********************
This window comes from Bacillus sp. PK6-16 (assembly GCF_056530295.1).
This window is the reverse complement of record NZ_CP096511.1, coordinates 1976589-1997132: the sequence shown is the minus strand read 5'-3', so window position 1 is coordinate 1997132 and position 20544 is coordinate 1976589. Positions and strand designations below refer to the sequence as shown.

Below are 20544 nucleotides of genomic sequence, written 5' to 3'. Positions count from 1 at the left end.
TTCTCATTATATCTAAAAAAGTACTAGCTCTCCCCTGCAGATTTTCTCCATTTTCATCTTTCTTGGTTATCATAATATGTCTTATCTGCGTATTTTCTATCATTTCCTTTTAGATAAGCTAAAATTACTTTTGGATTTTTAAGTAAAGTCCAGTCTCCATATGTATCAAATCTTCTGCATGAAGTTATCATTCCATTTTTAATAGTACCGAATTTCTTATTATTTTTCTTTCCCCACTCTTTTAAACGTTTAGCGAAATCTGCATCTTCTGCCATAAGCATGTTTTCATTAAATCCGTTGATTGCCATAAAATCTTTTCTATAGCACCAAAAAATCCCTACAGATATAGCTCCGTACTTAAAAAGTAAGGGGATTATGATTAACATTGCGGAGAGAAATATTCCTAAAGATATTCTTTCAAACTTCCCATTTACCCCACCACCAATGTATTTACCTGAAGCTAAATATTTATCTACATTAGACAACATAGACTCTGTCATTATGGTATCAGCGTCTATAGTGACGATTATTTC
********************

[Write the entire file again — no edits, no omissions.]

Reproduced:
This window comes from Bacillus sp. PK6-16 (assembly GCF_056530295.1).
This window is the reverse complement of record NZ_CP096511.1, coordinates 1976589-1997132: the sequence shown is the minus strand read 5'-3', so window position 1 is coordinate 1997132 and position 20544 is coordinate 1976589. Positions and strand designations below refer to the sequence as shown.

Below are 20544 nucleotides of genomic sequence, written 5' to 3'. Positions count from 1 at the left end.
TTCTCATTATATCTAAAAAAGTACTAGCTCTCCCCTGCAGATTTTCTCCATTTTCATCTTTCTTGGTTATCATAATATGTCTTATCTGCGTATTTTCTATCATTTCCTTTTAGATAAGCTAAAATTACTTTTGGATTTTTAAGTAAAGTCCAGTCTCCATATGTATCAAATCTTCTGCATGAAGTTATCATTCCATTTTTAATAGTACCGAATTTCTTATTATTTTTCTTTCCCCACTCTTTTAAACGTTTAGCGAAATCTGCATCTTCTGCCATAAGCATGTTTTCATTAAATCCGTTGATTGCCATAAAATCTTTTCTATAGCACCAAAAAATCCCTACAGATATAGCTCCGTACTTAAAAAGTAAGGGGATTATGATTAACATTGCGGAGAGAAATATTCCTAAAGATATTCTTTCAAACTTCCCATTTACCCCACCACCAATGTATTTACCTGAAGCTAAATATTTATCTACATTAGACAACATAGACTCTGTCATTATGGTATCAGCGTCTATAGTGACGATTATTTC